“Chesterfield punches well above its weight” was the collective view of many of the planners I spoke to on my recent visit to the northern part of the RTPI East Midlands region.
The scale of ambition and the determination to deliver were wholly apparent in my meeting with Chesterfield Borough Council’s Chief Executive, Assistant Director for Economic Development, and planning team members during my tour of the town.
I visited the characterful redevelopment of the former Saltergate football stadium into 68 houses by Barratt Homes that exemplifies the quality of placemaking sought by Chesterfield’s planners. Two parallel streets, marking the edges of the football club’s pitch, create a sense of intimacy for this well-designed scheme. Maturing landscape treatment, entertaining street art (delivered by the Council’s “% for art” policy) and careful house designs and layout all add to a genuine sense of place.
Nearby, a second recent housing development occupies an awkward triangular site at Spencer Street, providing the next phase of the Council’s vision for a sequence of sites in close proximity to the town centre.
A further stage is envisaged with the relocation of a current timber yard, while close by, part of the former offices of North East Derbyshire District Council is to be replaced by an elderly persons’ housing scheme. Housing need, placemaking and sustainability are being addressed in combination.
Simultaneously, the Council is bringing forward the Northern Gateway development, starting with a new and controversially designed car park that has just been completed. This in turn has enabled the redevelopment of its former site for the new Chesterfield Enterprise Centre, bringing new jobs to the town.
A new Premier Inn and retail units occupy the site of the former Coop store on Elderway, opposite, and the Council has serious ambitions for public realm works to complement this important entrance to the town centre.
There are even more ambitious proposals underway at the eastern edge of the town, where Waterside, a 16 hectare site, is due to deliver new homes and offices along the reopened Chesterfield canal and new canal basin, with access improvements between the railway station and the town centre (a short walk away). Masterplanned for over a decade and held up by the financial crisis, the new canal basin and ground works have now been completed and the first phase of new homes is due to be underway imminently.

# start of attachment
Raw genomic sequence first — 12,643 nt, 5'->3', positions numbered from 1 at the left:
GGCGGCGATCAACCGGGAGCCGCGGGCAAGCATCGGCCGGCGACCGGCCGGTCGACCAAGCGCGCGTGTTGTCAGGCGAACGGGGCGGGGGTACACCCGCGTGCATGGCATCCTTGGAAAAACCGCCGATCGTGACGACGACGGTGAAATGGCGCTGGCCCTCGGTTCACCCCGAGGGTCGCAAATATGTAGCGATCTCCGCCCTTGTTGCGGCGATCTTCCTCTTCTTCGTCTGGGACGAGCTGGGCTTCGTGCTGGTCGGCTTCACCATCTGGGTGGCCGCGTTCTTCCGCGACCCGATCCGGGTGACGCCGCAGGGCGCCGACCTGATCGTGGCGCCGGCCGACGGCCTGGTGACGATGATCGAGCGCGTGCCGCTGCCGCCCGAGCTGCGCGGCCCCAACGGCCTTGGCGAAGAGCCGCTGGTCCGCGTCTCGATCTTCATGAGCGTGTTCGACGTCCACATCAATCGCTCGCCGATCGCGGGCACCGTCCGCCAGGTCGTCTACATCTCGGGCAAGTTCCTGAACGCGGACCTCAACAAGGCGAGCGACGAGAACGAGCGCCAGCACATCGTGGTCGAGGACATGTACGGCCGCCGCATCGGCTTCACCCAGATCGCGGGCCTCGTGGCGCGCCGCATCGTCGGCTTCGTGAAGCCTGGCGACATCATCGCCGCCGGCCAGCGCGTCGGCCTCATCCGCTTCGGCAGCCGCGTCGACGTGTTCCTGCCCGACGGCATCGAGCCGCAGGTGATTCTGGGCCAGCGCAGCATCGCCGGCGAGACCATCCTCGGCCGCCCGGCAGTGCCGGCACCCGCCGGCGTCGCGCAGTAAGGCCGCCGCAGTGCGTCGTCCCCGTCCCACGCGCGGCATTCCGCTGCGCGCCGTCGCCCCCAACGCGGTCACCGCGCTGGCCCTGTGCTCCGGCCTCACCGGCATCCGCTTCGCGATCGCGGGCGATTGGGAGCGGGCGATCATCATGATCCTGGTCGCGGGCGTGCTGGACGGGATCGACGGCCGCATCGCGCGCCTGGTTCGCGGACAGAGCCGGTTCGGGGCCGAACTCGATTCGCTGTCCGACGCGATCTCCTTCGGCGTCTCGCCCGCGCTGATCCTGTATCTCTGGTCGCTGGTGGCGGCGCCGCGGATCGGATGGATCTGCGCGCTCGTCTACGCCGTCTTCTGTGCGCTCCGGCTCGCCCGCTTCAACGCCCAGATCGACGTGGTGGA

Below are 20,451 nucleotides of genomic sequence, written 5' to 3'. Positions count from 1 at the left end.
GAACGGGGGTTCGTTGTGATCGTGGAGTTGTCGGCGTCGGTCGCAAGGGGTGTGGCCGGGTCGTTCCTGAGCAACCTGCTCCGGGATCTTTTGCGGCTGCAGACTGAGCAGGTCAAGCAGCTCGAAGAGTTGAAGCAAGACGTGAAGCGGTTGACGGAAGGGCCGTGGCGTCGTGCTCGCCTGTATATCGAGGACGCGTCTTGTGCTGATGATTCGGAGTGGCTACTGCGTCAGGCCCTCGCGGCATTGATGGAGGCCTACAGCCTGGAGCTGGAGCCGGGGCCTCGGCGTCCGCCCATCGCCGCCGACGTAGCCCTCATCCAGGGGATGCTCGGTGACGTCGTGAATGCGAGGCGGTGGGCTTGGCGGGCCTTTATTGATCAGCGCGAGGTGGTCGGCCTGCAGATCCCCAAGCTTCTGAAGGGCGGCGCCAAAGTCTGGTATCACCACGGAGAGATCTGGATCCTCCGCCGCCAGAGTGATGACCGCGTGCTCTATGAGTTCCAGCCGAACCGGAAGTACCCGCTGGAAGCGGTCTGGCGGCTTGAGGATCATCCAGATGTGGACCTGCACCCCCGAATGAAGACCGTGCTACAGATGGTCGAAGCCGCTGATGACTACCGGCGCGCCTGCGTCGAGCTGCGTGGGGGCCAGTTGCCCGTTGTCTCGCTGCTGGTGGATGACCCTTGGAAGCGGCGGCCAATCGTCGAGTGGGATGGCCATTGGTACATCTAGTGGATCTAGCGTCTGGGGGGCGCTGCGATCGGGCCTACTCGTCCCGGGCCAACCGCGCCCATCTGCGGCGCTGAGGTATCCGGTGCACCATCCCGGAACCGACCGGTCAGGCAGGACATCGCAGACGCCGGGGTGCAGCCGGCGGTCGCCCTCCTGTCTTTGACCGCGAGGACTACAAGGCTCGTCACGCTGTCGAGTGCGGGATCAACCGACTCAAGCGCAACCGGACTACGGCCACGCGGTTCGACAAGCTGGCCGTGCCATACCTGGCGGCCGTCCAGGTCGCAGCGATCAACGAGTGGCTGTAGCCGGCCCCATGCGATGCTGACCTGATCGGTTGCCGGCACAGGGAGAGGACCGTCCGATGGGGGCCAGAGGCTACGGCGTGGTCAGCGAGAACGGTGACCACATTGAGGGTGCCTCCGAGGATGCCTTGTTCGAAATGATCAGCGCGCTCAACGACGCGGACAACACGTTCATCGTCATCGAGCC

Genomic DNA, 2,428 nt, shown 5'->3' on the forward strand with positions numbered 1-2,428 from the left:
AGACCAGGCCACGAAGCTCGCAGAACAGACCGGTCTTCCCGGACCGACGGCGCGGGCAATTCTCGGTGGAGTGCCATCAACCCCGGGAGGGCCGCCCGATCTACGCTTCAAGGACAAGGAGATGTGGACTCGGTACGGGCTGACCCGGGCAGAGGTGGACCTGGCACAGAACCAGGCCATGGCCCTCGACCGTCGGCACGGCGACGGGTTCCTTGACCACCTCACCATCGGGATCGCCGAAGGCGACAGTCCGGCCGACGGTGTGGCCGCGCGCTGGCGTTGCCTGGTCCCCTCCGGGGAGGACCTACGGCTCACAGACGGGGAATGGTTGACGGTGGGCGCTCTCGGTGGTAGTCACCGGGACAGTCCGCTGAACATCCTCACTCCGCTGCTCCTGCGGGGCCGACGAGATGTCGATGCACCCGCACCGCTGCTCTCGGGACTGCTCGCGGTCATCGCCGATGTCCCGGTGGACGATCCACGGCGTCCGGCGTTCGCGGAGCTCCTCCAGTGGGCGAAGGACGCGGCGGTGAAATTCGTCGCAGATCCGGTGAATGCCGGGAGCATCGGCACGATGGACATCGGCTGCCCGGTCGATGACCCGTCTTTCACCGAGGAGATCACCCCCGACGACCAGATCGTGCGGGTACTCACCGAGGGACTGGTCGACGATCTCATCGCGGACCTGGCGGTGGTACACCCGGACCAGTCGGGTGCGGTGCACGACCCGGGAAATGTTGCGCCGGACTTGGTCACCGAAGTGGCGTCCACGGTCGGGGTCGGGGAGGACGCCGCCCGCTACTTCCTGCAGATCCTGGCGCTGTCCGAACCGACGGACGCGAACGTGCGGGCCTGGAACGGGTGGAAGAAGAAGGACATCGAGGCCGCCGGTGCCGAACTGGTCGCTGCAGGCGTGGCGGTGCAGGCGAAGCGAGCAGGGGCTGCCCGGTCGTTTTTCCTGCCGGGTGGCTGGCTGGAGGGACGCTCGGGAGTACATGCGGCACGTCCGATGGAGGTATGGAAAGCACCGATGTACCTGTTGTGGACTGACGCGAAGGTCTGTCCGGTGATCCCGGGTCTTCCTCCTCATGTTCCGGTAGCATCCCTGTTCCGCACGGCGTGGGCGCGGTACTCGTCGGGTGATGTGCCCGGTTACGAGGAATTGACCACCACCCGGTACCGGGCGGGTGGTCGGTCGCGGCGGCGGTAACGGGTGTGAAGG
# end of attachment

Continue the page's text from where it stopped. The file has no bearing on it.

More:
Planners have also submitted their new Local Plan, developing further their vision for future work. The scale of ambition of Chesterfield’s councillors and planners – and their sheer grit and determination to succeed in challenging circumstances - can only be applauded.
Peak District National Park
A day of contrast followed in the Peak District National Park meeting the Park Authority’s Chief Executive and Chairman, both of whom clearly understood the importance of planning to realising the purpose and vision of the Park.
While the scale of individual developments might be modest (the Park delivers an average of only 11 dwellings a year), the attention to detail by the Park’s planners is admirable.
At Hathersage Hall Business Centre, the listed outbuildings to the Hall have been lovingly converted into business space, generating high quality employment in the centre of the village.
This was achieved despite challenges posed by the listed status of the buildings within a conservation area; the high conversion costs; a forced start (in order to secure grant funding); and economic downturn that started in 2008. Whilst the centre is now fully occupied and showing a profit, it will be some 20 years before there is full return on capital. But the completed scheme is a credit to the owners and Hathersage village.
So too is the Parish Council’s Heart of Hathersage public realm project - a community-led, award-winning scheme that endured major funding challenges and is a tribute to the perseverance of those who championed it.
At Stanton Moor the Park Authority has worked hard to secure the agreement of communities and landowners to protect the moor and the Nine Ladies stone circle – a scheduled ancient monument – from planned stone quarrying. (The stone of Portcullis House, London originated here.)
The Park’s planners stood firm to negotiate the revocations of quarrying rights on the moor in return for extended rights at the edge of the moor in the face of local opposition and landowner resistance, an achievement that won them an RTPI award in 2018.
Vision, perseverance and ambition are clearly the mark of planners in the East Midlands!